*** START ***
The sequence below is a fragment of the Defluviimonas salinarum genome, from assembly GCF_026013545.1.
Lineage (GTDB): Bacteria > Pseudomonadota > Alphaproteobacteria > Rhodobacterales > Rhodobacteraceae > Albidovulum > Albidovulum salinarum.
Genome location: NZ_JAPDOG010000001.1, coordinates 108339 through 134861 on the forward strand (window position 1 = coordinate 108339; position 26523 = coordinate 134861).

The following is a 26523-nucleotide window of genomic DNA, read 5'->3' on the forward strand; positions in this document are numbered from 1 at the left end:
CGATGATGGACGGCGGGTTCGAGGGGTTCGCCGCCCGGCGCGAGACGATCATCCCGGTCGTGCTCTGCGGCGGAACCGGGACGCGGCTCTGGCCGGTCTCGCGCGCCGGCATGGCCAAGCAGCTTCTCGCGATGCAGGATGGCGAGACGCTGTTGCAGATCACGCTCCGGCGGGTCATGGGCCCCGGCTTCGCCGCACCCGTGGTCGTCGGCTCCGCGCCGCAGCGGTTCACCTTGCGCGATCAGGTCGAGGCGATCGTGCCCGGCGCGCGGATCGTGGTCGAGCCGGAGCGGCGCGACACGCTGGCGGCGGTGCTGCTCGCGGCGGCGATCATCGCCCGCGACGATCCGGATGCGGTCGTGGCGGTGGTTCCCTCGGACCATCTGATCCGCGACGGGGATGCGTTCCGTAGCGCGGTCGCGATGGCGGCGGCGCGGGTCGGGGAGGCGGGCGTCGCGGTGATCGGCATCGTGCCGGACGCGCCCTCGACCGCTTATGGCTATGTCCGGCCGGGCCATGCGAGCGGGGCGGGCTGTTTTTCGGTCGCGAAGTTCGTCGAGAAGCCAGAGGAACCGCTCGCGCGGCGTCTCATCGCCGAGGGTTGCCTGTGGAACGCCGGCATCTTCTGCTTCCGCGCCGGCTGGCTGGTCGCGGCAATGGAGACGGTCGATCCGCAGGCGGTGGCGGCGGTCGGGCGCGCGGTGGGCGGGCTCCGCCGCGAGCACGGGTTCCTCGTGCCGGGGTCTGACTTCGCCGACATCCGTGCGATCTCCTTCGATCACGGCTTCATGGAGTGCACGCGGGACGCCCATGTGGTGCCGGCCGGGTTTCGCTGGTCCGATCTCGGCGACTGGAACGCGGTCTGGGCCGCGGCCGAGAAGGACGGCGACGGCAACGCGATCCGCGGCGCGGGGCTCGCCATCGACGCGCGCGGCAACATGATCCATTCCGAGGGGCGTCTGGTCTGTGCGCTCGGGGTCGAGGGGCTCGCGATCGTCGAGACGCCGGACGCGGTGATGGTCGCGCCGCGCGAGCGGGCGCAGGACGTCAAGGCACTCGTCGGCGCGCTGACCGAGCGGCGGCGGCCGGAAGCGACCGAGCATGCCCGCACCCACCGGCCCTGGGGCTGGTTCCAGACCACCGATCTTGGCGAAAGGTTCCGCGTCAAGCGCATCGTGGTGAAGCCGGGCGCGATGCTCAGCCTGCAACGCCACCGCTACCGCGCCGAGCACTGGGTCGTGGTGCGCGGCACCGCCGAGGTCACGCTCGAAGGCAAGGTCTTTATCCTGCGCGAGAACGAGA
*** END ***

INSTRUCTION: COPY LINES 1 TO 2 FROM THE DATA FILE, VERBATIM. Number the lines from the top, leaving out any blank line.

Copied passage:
The sequence below is a fragment of the Defluviimonas salinarum genome, from assembly GCF_026013545.1.
Lineage (GTDB): Bacteria > Pseudomonadota > Alphaproteobacteria > Rhodobacterales > Rhodobacteraceae > Albidovulum > Albidovulum salinarum.